val order = window.localStorage.getItem(sortable.option("group").name.asInstanceOf[String])
    order match {
      case x:String => x.split("|").toJSArray
      case _ => js.Array[String]()

  val set: js.Function1[Sortable, Unit] = { (sortable: Sortable) => {
    val order = sortable.toArray()
    window.localStorage.setItem("localStorage-example", order.join("|"))

  val storeProps = new SortableProps{
    override val group = "localStorage-example"
    override val store = js.Dictionary(
      "get" -> get,
      "set" -> set

    override val onStart: UndefOr[Function1[EventS, Unit]] = js.defined{
      (event:EventS) => console log event

  Sortable(dom.document.getElementById("storage"), storeProps)

Is this technique more convenient than using js.Dictionary? It’s up to you.

A local storage is used to store the order of a sortable list. Two functions are defined (get and set). The set function takes a Sortable object, and sets a string representation of its order to the local storage. The get function gets this string from the local storage and returns a js.Array. The import of  js.JSConverters._ is very important. It needs for implicit conversion of Array to js.Array.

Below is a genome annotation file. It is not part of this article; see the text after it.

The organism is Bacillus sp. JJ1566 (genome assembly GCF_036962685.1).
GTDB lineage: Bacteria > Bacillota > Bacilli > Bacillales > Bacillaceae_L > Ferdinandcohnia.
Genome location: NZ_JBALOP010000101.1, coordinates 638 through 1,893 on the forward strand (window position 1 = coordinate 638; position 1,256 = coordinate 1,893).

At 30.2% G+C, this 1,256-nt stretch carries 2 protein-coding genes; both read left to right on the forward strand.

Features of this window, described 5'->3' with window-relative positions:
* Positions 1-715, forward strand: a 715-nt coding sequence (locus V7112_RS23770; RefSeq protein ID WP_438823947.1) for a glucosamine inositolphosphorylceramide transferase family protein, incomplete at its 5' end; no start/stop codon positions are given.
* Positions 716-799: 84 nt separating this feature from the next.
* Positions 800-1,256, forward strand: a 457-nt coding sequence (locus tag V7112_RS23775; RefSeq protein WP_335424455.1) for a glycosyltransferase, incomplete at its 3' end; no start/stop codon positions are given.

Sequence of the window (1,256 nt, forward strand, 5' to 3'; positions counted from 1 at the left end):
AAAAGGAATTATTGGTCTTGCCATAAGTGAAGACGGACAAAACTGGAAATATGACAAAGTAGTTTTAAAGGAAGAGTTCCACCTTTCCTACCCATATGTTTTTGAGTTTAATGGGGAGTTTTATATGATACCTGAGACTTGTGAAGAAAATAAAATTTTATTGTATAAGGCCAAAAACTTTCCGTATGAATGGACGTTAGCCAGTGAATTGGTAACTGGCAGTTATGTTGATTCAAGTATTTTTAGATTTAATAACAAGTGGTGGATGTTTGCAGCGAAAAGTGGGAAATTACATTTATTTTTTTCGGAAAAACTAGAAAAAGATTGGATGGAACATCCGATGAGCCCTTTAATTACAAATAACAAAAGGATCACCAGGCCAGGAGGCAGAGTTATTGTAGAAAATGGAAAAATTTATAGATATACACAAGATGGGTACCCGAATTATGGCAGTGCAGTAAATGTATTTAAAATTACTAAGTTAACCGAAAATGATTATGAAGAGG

Look how is the property onStart defined in this example. js.defined explicitly upcasts an A to a js.UndefOr[A].


This JavaScript library has an object Sortable.utils with an additional set of static methods. To write a facade it’s necessary to use annotation @JSName:

object Utils extends js.Object {
  def on(el:Node, event:String, fn: js.Function1[Event, Unit]):Unit = js.native
  def off(el:Node, event:String, fn: js.Function1[Event, Unit]):Unit = js.native
  def css(el:Node):js.Object = js.native
  def css(el:Node, prop:String):js.Any = js.native
  def css(el:Node, prop:String, value:String):Unit = js.native
  def find(ctx:Node, tagName:String):js.Array[Node] = js.native
  def find(ctx:Node, tagName:String, iterator:js.Function2[Node, Int, Unit]):js.Array[Node] = js.native
  def bind(ctx:js.Any, fn:js.Function):js.Function = js.native
  def is(el:Node, selector:String):Boolean = js.native
  def closest(el:Node, selector:String, ctx:Node):js.UndefOr[Node] = js.native
  def closest(el:Node, selector:String):js.UndefOr[Node] = js.native
  def clone(el:Node):Node = js.native
  def toggleClass(el:Node, name:String, state:Boolean):Unit = js.native


I hope that my post has been useful and it will help you not to be afraid of writing you own facades.

If you are interested in sortable-js-facade you can use it by adding to your build.sbt:

libraryDependencies ++= Seq(
  "org.scala-js" %%% "scalajs-dom" % "0.9.1",
  "net.scalapro" %%% "sortable-js-facade" % "0.2.1"

jsDependencies ++= Seq(
  "org.webjars.bower" % "github-com-RubaXa-Sortable" % "1.4.2"
    / "1.4.2/Sortable.js" minified "Sortable.min.js"

If you have questions don’t hesitate to make a comment.

If you found my post useful it would be kind of you to share it with others.



See full code on GitHub

See Demo


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About Alexandre Kremlianski

Scala / Scala.js / JavaScript programmer